only got one measurement before we lost guiding.
*0821 trying our luck on a different Persson field, BS9169 further from the moon. Also adjusting Rick's focal radius for correction to 1040 mm, basedon our handful of results so far.
results on a couple of stars indicate that changing field radius from 1055 to 1040 moved us in teh wrong direction. Trying 1055 again on the last star we measured (#3 in sequence on BS9169 short).
seeing degraded to 1.7 " decided to give up on this for now and re-visit in better seeing. The good news is we are now at a fine-tuning stage, and errors we have are < 200 nm Z4 (compared to the +500-700 nm we had previously).
Back to MOS Mask alignment
- After good progress on the active optics, we're back to our program.
In the meantime, clouds started are coming in, looking a little heavier on the satellite than previous. Wind has decreased away from the warning thresholds for now.
Setting up on BS9145 to collimate and get back to things.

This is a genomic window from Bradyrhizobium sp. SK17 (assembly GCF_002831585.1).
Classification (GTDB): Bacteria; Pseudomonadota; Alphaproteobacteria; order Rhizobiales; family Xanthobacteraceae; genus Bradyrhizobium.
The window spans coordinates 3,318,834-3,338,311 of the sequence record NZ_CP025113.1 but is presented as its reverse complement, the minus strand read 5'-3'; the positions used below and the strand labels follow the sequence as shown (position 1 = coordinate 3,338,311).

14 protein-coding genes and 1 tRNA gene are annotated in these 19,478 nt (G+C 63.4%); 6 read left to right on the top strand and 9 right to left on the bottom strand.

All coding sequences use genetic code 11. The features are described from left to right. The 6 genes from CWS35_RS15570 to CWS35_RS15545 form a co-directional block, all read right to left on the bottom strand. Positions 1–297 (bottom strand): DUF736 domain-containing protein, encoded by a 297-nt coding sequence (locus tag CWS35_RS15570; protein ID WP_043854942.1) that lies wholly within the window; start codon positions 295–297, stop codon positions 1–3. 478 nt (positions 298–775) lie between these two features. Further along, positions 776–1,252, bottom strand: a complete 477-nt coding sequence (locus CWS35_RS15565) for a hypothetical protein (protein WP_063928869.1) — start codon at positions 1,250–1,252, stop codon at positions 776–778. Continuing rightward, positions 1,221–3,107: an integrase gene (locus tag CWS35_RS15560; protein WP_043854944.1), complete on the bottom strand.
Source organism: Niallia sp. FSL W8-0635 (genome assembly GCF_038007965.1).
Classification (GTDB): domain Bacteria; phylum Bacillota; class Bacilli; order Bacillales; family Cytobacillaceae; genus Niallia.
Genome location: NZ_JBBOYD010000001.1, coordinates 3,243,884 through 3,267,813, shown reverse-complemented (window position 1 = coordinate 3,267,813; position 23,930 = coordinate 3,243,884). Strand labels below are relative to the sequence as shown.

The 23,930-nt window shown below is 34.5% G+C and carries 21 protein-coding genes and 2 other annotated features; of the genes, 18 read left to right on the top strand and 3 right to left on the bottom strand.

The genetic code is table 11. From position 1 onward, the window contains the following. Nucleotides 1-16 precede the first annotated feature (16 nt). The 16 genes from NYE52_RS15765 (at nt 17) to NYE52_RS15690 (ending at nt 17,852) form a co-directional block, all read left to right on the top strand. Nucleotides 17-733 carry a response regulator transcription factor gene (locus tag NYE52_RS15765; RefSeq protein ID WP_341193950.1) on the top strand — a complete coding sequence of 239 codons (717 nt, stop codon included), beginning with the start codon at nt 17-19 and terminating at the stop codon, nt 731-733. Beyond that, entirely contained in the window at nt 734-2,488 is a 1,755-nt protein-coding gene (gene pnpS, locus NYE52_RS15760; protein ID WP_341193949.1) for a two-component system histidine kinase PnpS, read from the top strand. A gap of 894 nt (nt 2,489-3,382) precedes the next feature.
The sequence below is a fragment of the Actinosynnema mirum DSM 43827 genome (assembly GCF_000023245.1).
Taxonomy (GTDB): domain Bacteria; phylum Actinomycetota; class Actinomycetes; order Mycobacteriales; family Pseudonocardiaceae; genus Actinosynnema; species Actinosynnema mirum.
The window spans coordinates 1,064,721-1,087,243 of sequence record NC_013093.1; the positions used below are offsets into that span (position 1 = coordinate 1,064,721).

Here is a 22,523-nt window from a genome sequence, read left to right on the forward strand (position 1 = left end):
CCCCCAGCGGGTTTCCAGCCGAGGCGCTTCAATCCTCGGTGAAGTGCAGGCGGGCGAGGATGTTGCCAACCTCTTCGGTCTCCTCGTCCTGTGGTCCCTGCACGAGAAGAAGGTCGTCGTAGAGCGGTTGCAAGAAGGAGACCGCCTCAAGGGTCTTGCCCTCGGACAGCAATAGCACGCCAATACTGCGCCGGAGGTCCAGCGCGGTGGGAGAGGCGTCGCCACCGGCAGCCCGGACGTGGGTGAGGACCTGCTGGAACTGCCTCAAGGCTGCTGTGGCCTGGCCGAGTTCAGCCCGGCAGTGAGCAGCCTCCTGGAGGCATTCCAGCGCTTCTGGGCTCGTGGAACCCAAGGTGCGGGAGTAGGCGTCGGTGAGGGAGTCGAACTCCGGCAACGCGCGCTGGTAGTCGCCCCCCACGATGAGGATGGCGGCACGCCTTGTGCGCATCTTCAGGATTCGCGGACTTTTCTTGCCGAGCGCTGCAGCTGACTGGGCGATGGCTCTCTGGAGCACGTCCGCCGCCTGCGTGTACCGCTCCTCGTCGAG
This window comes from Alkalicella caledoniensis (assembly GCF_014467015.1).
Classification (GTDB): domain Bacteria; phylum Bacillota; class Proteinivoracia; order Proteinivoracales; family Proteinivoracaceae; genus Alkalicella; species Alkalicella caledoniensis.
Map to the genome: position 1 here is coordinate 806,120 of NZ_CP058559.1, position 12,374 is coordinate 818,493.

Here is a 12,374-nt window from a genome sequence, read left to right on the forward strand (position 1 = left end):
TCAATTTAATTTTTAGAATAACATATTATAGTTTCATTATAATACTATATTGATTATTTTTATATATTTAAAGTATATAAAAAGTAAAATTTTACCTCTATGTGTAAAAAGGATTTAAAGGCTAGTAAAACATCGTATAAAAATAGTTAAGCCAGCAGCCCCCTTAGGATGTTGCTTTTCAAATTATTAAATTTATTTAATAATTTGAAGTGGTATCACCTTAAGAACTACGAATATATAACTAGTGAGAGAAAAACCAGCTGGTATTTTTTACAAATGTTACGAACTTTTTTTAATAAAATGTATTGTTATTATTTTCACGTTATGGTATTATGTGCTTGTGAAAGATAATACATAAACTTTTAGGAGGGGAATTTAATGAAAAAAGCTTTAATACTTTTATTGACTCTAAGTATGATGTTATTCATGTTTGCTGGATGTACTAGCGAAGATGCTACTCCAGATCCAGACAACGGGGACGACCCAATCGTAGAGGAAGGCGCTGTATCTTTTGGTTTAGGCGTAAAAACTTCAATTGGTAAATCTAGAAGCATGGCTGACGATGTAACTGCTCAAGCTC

A1689 field is too close into the wind, torques were maxing out. Rats...
Long-duration tracking and differential flexure measurement
Went back to BS9145 - clouds coming in and background went up. Lost the star to the bright bar along the left - combination of moonlight and loss of starlight due to clouds.
The background problem in these conditions should get better with the baffle we're installing.
- trying again as the clouds pass by...
- Sending on-axis preset to BS9160, track up and over until the torques tell us to stop...
- Some fuss with background and clouds, but better now. Picked a fainter star in this field, seeing is good, 0.8-arcsec. Setting up for a trackTest.obs run